"Big business can't have big heart."
Jim Irsay shared his revision of Claudia McDonnell's well-known ethics question with Hannah Storm in a recent ESPN interview.
Peyton Manning's 2012 media utterances include: "I feel very close to a lot of these guys and we've done great things together. It's hard to watch an old friend clean out his office."
Doesn't sound much like a shot across the bow, does it? But this interview with Indianapolis Star writer Bob Kravitz only fanned the embers of a relationship already in ashes.
It's almost certainly the end of the liaison between a man whose father turned an air-conditioning empire into a NFL franchise and a man whose father turned a pitiful New Orleans Saints team into something almost respectable.
None of us likely know what it's like to grow up as the son of an alcoholic businessman struggling to run a very public business. Irsay was named Colts' general manager at the age of 24 and became the youngest owner in the NFL at 37. Sounds lonely.
Peyton Manning grew up the son of the local hero and one of an athletic trio of boys applauded from elementary school onward. Then his older brother lost football due to spinal stenosis and Peyton took up No. 18 and a competitive intensity rivaled by few.
These two created a football dynasty that owned the midwest for 13 years. But alpha males co-exist uneasily.
This isn't really my area of expertise, so I did some research. Apparently, being an alpha male consists almost solely of doing whatever you want to do when you want to do it and not letting anybody stop you. You see how this might make respectful friendship challenging.
Irsay is solidly sober, but he clearly retains a desire to be wild, unpredictable and the center of attention. He obviously believes that Twitter was invented just for him. The man redefines enigmatic with every 140 characters.
Irsay owns Jack Kerouac's original On the Road manuscript. Evidently, he views social media as his personal expression of Kerouac's famous "spontaneous prose." Do you think anyone has dared to tell him he is not one of America's most seminal literary figures? Me neither.
Conversely, what do we really know about Peyton Manning? Or Eli? Archie and mom Olivia taught their sons how to live in the media fishbowl. We'll probably never see their inner lives. Good for them.
Nonetheless, I am sure that Jim Irsay is completely accurate in his assessment of Manning as an "eggshell smasher." That kind of intensity is wonderful for production, but it's a bit hard to take on a daily basis.
Reports suggest that Peyton Manning is willing to restructure his contract around incentives. I'd give this a strong "maybe," followed by a rock-solid "it depends."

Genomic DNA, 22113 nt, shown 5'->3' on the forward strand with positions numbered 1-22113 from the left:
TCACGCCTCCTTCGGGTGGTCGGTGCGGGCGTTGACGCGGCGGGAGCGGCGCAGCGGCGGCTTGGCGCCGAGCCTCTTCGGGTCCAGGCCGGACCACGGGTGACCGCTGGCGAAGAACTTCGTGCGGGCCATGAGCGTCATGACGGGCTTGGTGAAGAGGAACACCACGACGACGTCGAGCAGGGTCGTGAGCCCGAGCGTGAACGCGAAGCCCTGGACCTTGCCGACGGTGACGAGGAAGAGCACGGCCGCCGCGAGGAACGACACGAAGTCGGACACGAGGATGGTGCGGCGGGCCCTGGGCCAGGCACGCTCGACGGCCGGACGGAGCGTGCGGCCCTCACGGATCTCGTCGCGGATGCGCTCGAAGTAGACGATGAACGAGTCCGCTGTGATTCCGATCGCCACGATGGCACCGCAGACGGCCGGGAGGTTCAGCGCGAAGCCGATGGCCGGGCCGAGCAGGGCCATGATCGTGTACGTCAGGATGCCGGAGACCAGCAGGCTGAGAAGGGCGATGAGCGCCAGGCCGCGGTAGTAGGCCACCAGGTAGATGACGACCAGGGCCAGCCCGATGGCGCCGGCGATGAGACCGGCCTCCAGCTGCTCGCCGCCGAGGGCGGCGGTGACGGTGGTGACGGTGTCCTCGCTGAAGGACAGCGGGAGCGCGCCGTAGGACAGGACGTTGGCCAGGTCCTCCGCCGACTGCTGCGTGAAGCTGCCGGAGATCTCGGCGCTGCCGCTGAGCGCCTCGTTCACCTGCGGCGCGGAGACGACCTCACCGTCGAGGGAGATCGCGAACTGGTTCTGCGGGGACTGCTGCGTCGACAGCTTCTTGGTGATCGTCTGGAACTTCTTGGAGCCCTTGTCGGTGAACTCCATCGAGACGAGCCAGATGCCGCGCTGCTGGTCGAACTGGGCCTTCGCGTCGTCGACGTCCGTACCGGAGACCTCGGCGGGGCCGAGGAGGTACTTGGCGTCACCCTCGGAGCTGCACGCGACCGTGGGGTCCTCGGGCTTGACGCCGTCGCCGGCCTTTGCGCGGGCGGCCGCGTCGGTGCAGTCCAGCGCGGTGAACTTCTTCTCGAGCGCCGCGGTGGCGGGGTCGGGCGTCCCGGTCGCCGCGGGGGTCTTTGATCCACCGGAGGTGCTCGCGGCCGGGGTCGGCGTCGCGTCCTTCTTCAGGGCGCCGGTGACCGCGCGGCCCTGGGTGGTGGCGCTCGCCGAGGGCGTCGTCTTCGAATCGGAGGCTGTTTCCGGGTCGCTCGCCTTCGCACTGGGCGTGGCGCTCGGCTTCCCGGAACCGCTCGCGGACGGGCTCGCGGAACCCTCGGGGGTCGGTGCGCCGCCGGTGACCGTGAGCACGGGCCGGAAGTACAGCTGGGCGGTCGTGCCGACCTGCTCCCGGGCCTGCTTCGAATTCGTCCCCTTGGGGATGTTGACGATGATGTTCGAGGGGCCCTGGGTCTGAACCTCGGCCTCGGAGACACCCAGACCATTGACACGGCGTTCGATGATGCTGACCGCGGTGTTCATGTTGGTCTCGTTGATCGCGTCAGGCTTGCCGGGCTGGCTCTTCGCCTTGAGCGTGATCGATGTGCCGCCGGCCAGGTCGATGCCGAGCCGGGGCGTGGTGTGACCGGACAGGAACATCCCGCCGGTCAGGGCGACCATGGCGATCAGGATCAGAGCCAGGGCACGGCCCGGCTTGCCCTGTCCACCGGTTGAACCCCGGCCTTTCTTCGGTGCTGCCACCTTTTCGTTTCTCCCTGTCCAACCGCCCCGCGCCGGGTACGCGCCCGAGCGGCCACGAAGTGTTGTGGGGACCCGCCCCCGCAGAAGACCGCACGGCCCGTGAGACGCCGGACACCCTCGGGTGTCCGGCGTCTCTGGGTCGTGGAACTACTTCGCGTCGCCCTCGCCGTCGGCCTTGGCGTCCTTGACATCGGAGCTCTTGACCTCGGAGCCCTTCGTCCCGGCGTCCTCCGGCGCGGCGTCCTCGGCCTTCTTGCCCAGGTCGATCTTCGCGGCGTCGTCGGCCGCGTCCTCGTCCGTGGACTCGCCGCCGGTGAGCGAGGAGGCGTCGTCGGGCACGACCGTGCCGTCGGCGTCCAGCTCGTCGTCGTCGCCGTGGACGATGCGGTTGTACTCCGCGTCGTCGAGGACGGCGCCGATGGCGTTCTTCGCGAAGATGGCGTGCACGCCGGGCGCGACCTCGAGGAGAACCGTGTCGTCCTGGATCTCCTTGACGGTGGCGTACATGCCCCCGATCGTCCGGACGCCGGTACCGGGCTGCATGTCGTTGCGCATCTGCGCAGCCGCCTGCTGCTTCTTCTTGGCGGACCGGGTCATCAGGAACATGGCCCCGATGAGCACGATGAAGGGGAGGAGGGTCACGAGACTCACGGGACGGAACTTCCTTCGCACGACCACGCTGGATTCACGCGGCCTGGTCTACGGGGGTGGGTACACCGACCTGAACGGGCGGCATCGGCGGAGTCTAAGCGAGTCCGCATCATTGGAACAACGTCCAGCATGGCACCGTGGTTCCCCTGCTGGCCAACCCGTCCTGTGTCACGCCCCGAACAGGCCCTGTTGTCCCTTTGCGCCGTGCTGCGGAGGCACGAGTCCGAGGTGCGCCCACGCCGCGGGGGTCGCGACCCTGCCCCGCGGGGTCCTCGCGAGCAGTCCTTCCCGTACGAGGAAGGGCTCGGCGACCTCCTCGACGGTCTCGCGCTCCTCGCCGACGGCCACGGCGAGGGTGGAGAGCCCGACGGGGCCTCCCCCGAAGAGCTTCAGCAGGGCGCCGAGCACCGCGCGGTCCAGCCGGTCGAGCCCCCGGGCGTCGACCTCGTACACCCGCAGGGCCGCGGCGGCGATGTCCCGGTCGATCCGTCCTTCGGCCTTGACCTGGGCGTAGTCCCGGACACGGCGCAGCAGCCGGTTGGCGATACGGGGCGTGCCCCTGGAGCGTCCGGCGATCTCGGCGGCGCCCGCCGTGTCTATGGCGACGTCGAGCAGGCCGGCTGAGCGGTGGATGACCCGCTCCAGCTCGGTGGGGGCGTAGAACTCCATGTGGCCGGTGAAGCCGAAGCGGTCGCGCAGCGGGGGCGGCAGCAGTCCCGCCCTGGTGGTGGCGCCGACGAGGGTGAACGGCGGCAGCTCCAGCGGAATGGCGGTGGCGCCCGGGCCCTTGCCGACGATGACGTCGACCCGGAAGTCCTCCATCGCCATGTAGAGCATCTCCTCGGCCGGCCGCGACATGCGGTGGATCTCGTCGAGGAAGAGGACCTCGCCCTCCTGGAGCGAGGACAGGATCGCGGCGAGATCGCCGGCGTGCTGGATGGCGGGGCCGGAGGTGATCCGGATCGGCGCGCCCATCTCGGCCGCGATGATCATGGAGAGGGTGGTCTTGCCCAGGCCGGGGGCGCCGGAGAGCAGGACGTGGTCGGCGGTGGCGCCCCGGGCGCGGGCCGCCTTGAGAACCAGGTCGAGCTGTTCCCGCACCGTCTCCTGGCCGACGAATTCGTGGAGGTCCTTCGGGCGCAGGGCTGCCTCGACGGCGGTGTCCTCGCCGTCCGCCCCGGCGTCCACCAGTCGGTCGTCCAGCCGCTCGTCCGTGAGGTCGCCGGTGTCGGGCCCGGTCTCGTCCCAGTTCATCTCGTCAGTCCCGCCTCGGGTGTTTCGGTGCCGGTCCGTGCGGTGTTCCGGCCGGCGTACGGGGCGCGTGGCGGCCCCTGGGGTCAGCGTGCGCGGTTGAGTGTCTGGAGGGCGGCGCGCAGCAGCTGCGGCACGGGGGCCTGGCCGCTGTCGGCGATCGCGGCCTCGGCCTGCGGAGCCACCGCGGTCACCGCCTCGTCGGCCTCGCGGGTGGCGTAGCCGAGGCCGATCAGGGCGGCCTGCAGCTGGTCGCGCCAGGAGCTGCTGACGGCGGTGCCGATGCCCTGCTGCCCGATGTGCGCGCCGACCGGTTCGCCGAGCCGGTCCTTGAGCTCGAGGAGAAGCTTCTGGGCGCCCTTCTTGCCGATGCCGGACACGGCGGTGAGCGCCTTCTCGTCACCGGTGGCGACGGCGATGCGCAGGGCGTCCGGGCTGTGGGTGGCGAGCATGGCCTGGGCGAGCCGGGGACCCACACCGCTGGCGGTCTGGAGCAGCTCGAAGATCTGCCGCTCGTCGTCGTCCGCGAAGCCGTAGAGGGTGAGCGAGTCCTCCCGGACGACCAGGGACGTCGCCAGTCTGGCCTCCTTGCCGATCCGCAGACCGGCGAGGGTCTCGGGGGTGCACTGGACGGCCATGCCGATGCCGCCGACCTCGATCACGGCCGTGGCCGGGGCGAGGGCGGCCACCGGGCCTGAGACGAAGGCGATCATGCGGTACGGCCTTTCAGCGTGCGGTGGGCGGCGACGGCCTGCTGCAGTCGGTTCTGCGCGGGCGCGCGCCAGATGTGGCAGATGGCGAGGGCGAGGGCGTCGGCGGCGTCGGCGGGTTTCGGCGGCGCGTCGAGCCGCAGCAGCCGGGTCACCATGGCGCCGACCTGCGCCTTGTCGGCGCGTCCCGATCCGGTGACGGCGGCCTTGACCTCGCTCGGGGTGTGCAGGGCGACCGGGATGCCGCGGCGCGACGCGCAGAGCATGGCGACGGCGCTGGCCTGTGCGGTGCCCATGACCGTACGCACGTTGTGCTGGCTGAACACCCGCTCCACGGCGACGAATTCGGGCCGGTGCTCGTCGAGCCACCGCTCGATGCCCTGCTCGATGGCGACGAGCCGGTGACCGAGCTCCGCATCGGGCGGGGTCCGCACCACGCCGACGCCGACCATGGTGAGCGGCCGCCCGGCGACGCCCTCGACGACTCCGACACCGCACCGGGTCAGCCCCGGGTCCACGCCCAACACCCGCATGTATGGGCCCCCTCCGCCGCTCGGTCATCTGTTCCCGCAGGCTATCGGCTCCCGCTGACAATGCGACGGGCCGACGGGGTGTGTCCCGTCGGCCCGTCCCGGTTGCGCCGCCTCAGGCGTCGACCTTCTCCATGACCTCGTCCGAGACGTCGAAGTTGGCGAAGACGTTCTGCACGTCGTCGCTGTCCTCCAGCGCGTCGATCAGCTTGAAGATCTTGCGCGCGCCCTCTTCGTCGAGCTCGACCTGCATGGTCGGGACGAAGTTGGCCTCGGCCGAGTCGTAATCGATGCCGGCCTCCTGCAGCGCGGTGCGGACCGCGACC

The NFL Players Association is in an awkward position. I'm sure they don't want Manning to look like a greedy superstar by being intractable after his boss paid him $26 million for standing on the sidelines. But if Manning restructures his deal, every owner will force restructuring on every injured player -- even those working for the league minimum -- because big business doesn't have a big heart. Anyone living in America today knows this with a depressing certainty.
But "heart" wasn't a Colts mainstay even in pre-bust years. After all, Irsay senior rolled out of Baltimore in the middle of the night -- without any notice to hundreds of suddenly jobless employees.
I hope that Peyton isn't surprised. I hope that he was paying attention when Edgerrin James and Marvin Harrison were handed their hats and was watching as Reggie Wayne, Jeff Saturday and Robert Mathis were pushed halfway out the door by the end of the 2011 season.
In this alpha male power struggle has Irsay lost sight of Manning's gridiron contributions? Beginning in his fourth season, the future Hall of Famer completed over 66 percent of passes, scored an average of 38 TDs each year and generally threw half that number of interceptions. He put up over 4,000 aerial yards every single season -- except the season that Indy fielded the closest thing to a rushing attack in the Colts' modern era. That year they won the Super Bowl.
In 2010, with absolutely no running game and ever-widening defensive cracks, Manning passed Indy to the postseason. Jacksonville Jaguars linebacker Kirk Morrison told the NFL Network that he watched Peyton Manning single-handedly "will" the Colts to the playoffs.
More importantly, especially from a bottom-line point of view, Peyton Manning is by far the most entertaining quarterback of his generation. A few years ago Mike Tirico quipped, "There is no better pre-snap theatre in the NFL than Peyton Manning."
Let's be honest: Unless you live in Indianapolis, you are not a Colts fan -- you are a Manning fan. The second that Manning picks a new city, most of us will become fans of that team.
It is even remotely possible that I would cheer for the Dallas Cowboys if Peyton were to embrace "The Star." My Virginia family would immediately disown me, but... it's Peyton Manning!
It's unlikely that No. 18 will come to save my Redskins. But I can at least fantasize about watching Peyton breathe fire on second-generation weenie Kyle Shanahan, right?
Business can't have a heart? Let's run that one by Ralph Wilson. The Buffalo Bills owner kept tight end Kevin Everett on the active roster for three years after his famous injury. Everett thankfully recovered from paralysis and was able to walk into the stadium only a few months later. Mr. Wilson's decision to sacrifice a roster spot for that long in order to insure Everett's access to lifetime medical care and a full pension was without doubt an idiotic choice when viewed from a winning or bottom-line perspective.
Ms. McDonnell's article was entitled "Does Big Business Have a Big Heart?" I guess it depends upon whose business it is.
Follow Barbara Bruno on Twitter: www.twitter.com/allprofootball